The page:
After SB 75 came up for a vote, Wallace’s proposal could only muster three of the necessary 5 votes for approval. His measure received “yea” votes from Garner, Sen. Will Bond, D-Little Rock, Sen. Breanne Davis, R-Russellville, while Samples, Hickey and State Agencies Chair Sen. Ronald Caldwell, R-Wynne, voted against the measure. Sens. Bob Ballinger, R-Hindsville, and Bart Hester, R-Cave Springs, were not present.
Later, Hester said he also planned to file a proposal to replace the two statues in the National Hall with two other prominent Arkansans. Although he would not divulge the names he planned to propose, Walmart’s Sam Walton, former Sen. Dale Bumpers and other deceased civic, military and business leaders have been mentioned as potential replacement statues.
According to the Encyclopedia of Arkansas History and Culture, Rose was a nationally prominent attorney who practiced in Little Rock for more than 40 years at the Rose Law Firm. He was also a founder and president of both the Arkansas Bar Association and the American Bar Association and was appointed by President Theodore Roosevelt as an ambassador for the U.S. to the Second Hague Peace Conference in 1907.
Today, the U.M. Rose School is a historic school building on the campus of Philander Smith College in downtown Little Rock, which ironically is located at 900 Daisy L. Gaston Bates Drive. On the other hand, Clarke was the 18th governor of Arkansas and a former U.S. Senator. But according to the Encyclopedia of Arkansas and other historical references, he was a defender of white supremacy as a key doctrine of the state Democratic party.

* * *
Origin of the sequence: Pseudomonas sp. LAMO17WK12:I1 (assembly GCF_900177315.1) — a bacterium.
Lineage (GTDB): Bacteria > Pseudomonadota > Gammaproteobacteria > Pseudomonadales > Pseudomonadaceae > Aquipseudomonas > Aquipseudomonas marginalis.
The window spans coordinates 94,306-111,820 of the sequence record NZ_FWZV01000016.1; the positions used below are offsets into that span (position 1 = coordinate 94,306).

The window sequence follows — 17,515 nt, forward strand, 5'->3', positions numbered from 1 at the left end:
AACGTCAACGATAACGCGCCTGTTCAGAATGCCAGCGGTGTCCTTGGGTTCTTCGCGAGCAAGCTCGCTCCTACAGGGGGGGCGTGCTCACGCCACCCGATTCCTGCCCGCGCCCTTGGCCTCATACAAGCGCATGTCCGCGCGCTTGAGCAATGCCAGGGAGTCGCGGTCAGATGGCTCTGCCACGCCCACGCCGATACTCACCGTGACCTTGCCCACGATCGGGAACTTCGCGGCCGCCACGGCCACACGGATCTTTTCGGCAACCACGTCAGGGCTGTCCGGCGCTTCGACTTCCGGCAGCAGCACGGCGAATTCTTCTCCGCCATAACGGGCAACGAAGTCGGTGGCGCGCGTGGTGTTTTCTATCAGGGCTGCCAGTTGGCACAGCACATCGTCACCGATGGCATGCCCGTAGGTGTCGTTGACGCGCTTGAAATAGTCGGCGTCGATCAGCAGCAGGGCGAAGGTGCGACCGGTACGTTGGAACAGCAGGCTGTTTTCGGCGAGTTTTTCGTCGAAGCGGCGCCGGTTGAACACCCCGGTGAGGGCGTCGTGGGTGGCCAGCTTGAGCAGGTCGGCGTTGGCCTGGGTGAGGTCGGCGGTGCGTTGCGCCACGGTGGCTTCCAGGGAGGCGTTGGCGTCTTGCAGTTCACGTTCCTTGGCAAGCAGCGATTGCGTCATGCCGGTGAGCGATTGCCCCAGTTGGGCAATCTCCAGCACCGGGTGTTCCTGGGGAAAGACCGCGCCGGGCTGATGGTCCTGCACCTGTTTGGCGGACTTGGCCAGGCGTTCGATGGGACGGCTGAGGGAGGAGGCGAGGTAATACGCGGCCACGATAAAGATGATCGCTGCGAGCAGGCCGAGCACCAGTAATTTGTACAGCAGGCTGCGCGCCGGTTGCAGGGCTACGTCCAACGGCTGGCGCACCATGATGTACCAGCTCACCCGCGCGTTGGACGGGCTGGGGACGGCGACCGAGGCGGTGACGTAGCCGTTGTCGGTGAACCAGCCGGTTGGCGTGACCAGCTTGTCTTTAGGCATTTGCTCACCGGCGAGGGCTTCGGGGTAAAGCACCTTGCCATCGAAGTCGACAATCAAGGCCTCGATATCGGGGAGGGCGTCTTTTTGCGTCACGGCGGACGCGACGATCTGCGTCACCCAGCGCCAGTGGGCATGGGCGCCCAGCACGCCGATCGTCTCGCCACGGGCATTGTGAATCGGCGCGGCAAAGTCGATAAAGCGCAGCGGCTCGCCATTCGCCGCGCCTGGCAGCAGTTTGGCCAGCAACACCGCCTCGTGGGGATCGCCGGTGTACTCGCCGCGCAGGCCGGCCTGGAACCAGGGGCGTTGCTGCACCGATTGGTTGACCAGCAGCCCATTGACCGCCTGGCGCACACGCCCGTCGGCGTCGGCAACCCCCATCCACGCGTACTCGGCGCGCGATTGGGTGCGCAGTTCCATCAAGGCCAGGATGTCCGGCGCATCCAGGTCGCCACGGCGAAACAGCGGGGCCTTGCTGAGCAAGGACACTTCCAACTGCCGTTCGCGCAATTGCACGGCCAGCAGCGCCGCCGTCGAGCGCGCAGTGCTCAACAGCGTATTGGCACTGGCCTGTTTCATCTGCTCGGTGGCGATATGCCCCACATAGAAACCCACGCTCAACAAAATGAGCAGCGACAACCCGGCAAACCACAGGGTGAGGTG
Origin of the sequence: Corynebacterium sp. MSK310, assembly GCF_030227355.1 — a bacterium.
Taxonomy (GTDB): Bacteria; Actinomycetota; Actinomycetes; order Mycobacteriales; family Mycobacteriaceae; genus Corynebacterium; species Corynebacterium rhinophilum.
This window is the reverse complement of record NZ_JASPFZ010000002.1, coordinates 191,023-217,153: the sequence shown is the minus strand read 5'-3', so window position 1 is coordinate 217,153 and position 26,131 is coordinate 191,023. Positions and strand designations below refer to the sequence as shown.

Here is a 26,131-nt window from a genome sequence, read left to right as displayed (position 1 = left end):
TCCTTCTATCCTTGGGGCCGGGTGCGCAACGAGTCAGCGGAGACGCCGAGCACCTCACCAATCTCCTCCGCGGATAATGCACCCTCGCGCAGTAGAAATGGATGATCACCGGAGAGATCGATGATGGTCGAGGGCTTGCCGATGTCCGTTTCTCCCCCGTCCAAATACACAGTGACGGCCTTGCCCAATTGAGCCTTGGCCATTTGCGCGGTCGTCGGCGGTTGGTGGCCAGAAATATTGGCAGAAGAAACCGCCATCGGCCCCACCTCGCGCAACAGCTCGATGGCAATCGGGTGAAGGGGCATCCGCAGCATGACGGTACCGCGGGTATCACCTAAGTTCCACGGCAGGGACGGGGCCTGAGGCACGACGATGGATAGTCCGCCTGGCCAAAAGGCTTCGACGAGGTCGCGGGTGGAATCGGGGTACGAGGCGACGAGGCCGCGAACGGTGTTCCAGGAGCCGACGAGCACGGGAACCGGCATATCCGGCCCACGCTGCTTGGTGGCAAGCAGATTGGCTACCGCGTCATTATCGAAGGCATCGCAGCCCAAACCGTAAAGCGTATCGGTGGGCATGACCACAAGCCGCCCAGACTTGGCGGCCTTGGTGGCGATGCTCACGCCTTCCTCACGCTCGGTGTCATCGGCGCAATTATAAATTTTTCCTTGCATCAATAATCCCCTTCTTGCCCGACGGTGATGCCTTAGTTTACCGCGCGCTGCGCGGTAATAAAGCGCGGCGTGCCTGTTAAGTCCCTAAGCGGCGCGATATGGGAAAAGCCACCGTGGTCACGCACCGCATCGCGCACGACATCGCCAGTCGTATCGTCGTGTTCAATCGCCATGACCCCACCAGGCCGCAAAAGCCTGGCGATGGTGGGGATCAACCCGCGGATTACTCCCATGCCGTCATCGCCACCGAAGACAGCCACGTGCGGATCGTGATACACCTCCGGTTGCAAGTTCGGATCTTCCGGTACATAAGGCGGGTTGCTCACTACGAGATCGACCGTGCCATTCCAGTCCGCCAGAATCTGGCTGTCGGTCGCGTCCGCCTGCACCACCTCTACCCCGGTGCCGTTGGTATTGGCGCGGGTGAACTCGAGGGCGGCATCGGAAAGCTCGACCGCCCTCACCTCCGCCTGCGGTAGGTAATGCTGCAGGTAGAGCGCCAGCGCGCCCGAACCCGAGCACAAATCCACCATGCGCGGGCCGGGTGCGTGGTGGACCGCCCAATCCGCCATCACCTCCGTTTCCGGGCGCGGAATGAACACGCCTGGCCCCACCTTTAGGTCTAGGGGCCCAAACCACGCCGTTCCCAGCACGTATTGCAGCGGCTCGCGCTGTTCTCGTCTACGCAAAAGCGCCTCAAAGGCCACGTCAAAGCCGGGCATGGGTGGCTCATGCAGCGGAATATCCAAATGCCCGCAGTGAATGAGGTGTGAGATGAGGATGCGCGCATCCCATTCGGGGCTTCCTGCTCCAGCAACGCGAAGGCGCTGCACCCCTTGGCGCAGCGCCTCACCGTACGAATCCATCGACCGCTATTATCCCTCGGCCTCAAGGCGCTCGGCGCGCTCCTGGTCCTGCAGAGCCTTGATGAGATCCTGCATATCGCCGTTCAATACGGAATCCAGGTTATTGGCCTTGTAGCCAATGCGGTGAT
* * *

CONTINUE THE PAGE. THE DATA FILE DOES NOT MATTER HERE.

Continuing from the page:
After SB 75 was defeated, the Senate panel heard testimony from state Libertarian Party Chairman Michael Pakko on a bill that already had been approved at the beginning of committee meeting. Pakko, a University of Arkansas at Little Rock economist, told the panel after-the-fact that Garner’s SB 163 was unconstitutional and would make if more difficult for Libertarians and other third- party candidates to qualify for the ballot.
“As such, it represents a clear attempt to suppress competition in Arkansas’ political progress,” Pakko said of SB 163. “The fact that it includes an emergency clause make it even more evident that it is intended to stifle competition in the 2020 election to the benefit of the incumbent politicians in their entrenched (GOP and Democratic) political parties.”
Under Garner’s proposal that was earlier approved by the panel, the Libertarian Party and other political parties would need to submit nearly 27,000 signatures to appear on the 2020 ballot, which represents about 3% of the votes cast in the 2018 general election for governor won by Gov. Asa Hutchinson in November. Garner said after the meeting that he strongly believed his bill would be backed by Arkansas courts.
Besides SB 75 and 163, the busy eight-person Senate panel spent most of the meeting scrutinizing technical and material details of the governor’s effort to streamline 42 state agencies into 15 cabinet-level departments. At Tuesday’s meeting, the Senate panel took up HB 1071 and HB 1072, sponsored by Rep. Andy Davis, R-Little Rock, that outlines the specific duties for the newly created Secretary of Veteran Affairs and the Secretary of Health under the reorganized plan.
At the committee’s first meeting on Jan. 22, Rep. Davis introduced HB 1215 and HB 1216, which would establish the cabinet-level departments of Public Safety and Energy and Environment, respectively.
Altogether, there is one bill that will establish enabling legislation for the governor’s massive government transformation plan, as well as 15 individual bills that detail how the 15 new cabinet-level departments will be restructured.
The new law reorganizing state government, if approved, would go into effect on July 1, 2019.